Well, that didn't take long.
Less than two months after ETF Securities shocked the commodity ETF world with the launch of a broad-based commodity ETF charging just 0.29 percent in annual fees, far below the standard 0.75 percent fee, newcomer GraniteShares has done one better, launching its new GraniteShares Bloomberg Commodity Broad Strategy No K-1 ETF (COMB), with a management fee of just 0.25 percent per year.
With its launch, COMB instantly earns a place in my World's Cheapest ETF Portfolio, a diversified portfolio holding the lowest-cost ETF in each of six major asset classes. The portfolio provides exposure to more than 4,600 stocks in 47 different countries, over 3,100 bonds, dozens of currencies and 22 different commodities.
When I started tracking the portfolio in 2008, the blended fee was 0.16 percent; today the fee is less than 0.06 percent a year (0.0585 percent a year, to be precise).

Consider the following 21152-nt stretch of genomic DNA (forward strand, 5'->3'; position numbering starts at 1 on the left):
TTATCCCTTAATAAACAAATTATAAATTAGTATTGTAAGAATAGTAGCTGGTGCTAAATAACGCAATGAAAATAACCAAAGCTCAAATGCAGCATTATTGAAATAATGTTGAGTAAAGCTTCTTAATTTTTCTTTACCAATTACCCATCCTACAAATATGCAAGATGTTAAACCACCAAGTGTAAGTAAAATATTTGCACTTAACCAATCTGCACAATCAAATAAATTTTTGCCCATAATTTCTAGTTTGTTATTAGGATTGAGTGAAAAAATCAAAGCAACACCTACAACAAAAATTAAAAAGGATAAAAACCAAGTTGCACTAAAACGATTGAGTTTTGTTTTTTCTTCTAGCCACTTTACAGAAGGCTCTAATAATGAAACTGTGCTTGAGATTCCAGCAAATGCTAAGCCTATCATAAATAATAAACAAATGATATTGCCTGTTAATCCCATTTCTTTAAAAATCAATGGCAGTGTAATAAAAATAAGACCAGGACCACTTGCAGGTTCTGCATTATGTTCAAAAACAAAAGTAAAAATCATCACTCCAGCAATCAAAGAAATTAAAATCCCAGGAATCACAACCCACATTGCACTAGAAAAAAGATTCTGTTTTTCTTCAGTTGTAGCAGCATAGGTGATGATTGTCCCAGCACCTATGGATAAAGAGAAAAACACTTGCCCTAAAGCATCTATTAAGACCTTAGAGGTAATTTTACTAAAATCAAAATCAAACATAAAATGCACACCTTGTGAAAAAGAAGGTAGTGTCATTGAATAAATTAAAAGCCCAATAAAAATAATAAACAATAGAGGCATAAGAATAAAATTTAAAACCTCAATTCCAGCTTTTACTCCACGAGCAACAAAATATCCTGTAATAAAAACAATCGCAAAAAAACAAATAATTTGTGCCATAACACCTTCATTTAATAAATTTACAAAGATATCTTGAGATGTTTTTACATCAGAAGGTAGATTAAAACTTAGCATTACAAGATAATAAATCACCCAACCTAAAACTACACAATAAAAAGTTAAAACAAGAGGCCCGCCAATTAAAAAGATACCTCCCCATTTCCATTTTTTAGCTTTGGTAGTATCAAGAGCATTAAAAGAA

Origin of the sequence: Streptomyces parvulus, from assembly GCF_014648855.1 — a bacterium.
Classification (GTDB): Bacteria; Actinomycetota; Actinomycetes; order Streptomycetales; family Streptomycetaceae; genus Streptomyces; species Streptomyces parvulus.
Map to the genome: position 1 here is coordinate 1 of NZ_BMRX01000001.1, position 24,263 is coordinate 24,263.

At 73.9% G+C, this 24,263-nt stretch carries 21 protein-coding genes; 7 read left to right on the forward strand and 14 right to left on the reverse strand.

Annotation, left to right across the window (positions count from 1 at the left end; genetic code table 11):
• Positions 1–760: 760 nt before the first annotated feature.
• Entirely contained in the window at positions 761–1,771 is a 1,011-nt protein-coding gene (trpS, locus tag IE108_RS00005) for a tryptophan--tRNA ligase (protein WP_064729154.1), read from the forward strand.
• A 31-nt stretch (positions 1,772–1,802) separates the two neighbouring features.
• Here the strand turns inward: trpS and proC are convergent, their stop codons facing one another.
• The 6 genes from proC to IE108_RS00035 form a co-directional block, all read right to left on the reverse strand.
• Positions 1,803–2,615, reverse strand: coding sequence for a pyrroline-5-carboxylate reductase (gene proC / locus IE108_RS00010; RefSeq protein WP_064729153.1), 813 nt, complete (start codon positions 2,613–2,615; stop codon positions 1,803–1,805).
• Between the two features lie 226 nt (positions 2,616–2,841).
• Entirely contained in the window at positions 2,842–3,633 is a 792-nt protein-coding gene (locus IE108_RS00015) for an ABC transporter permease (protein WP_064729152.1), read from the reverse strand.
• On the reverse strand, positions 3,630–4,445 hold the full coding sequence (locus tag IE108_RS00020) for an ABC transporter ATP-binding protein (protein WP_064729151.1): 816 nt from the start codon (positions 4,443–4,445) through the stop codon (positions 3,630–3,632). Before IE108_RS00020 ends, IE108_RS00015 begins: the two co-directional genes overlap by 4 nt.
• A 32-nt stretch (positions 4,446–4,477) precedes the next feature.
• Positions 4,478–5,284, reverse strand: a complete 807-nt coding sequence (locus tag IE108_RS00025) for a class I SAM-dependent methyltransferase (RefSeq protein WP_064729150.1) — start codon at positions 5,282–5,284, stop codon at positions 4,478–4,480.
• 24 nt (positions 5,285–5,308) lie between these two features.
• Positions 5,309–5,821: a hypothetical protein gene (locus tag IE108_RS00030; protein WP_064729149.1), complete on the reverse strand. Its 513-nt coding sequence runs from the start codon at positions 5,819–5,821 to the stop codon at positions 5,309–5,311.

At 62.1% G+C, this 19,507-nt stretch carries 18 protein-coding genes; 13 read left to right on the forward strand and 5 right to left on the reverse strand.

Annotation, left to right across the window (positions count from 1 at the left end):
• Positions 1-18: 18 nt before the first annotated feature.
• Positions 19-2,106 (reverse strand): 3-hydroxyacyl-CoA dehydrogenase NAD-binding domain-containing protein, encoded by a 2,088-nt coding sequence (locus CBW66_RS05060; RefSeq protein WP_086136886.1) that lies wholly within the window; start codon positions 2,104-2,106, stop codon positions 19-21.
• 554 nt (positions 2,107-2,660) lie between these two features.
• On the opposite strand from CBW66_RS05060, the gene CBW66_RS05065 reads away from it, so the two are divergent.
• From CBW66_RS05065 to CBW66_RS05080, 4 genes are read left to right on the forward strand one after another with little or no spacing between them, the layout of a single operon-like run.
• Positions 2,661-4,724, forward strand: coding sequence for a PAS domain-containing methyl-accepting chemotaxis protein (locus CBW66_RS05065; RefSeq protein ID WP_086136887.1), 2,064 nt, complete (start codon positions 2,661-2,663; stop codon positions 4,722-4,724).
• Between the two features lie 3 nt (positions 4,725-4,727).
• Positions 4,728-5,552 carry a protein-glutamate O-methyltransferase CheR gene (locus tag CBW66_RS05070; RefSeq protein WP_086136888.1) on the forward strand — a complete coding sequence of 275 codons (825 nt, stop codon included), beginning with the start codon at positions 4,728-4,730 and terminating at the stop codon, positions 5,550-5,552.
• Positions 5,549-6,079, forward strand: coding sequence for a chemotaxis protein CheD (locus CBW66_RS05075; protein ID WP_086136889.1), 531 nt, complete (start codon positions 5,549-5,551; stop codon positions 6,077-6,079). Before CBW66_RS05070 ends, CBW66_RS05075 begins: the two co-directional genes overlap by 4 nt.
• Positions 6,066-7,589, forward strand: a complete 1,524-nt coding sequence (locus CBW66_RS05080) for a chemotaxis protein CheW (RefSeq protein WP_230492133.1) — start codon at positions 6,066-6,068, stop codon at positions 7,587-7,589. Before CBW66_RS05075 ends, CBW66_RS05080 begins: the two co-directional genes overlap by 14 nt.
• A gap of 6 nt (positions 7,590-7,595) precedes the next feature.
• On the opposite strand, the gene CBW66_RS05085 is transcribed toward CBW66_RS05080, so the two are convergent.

The incredible decline in the cost of this portfolio is emblematic of the incredible decline in the cost for ETFs in general over the past 20 years.
While ETFs have always been low cost, one of the most powerful pieces of the ETF story is that they keep getting better over time. That's because, all else being equal, a larger ETF will be more liquid, track its index better, have better tax efficiency and be lower cost than a smaller ETF. By comparison, the exact opposite is true of actively managed mutual funds, which suffer under the weight of their own success.
As the table below shows, the cost for accessing broad-based asset classes has declined by 67 percent to 88 percent since the first ETF covering that asset class launched. That's an incredible statistic, and speaks to the often-overlooked scale benefits ETFs offer.
(Note: The original fees for ETFs are not easy to find. There is a chance that the "Earliest Fee Found" is not the actual original fee for these ETFs; in each case, I went back as far as I could in the records, but I'm not 100 percent convinced I got back to the original in each case.)
A lot of people ask me if we've reached the end of the ETF fee war. My answer is always no. As assets continue to flow into the space, fees will continue to come down, and that will ultimately be good for all investors.
— By Matt Hougan, CEO of Inside ETFs, a division of Informa